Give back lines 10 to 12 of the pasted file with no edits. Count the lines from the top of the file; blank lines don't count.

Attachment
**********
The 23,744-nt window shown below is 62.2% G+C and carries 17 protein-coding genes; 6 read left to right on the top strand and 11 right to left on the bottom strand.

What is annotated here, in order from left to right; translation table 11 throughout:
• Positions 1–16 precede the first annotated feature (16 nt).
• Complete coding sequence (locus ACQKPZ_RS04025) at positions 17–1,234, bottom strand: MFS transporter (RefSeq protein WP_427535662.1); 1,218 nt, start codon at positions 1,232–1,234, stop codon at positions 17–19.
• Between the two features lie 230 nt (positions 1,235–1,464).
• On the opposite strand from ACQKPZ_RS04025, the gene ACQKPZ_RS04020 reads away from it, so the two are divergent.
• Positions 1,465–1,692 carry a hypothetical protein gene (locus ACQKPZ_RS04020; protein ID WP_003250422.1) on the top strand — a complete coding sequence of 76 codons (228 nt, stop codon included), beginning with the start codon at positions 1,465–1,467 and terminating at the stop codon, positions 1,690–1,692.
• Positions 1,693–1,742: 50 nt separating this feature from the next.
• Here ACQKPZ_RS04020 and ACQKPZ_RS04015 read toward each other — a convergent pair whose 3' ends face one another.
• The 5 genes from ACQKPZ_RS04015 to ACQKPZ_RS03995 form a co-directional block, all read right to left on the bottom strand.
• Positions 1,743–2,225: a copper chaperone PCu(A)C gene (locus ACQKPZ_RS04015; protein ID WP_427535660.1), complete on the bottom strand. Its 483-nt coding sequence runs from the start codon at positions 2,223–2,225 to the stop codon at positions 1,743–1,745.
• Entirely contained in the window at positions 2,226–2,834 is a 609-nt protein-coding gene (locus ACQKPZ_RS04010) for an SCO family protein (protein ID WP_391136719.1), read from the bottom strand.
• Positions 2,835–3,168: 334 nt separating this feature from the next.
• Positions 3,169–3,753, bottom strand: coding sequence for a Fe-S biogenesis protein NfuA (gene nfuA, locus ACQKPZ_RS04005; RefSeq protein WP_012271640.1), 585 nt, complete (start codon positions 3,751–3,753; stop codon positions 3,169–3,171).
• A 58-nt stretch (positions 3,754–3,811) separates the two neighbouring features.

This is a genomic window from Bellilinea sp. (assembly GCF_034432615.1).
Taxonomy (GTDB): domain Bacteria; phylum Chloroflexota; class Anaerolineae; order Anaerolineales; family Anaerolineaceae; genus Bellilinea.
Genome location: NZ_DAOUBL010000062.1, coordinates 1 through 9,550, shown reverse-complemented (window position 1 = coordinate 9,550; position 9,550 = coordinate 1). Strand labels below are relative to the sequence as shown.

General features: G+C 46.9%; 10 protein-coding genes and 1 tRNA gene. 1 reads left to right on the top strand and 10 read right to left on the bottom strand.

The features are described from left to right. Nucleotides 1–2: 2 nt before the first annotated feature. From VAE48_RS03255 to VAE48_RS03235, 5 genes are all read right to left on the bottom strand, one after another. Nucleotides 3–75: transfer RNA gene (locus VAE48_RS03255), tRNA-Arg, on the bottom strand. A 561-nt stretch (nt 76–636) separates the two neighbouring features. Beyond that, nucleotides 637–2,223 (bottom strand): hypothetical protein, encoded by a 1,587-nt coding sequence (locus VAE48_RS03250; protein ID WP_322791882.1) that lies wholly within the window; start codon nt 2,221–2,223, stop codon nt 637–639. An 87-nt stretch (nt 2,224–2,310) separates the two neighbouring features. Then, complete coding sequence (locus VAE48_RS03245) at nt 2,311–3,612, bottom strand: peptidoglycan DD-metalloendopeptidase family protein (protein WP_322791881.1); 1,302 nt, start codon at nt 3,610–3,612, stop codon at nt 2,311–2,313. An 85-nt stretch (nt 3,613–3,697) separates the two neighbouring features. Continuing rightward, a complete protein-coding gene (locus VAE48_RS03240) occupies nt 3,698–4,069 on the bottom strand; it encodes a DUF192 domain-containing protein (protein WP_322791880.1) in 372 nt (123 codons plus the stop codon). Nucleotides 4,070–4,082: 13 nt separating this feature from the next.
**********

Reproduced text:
• The 5 genes from ACQKPZ_RS04015 to ACQKPZ_RS03995 form a co-directional block, all read right to left on the bottom strand.
• Positions 1,743–2,225: a copper chaperone PCu(A)C gene (locus ACQKPZ_RS04015; protein ID WP_427535660.1), complete on the bottom strand. Its 483-nt coding sequence runs from the start codon at positions 2,223–2,225 to the stop codon at positions 1,743–1,745.
• Entirely contained in the window at positions 2,226–2,834 is a 609-nt protein-coding gene (locus ACQKPZ_RS04010) for an SCO family protein (protein ID WP_391136719.1), read from the bottom strand.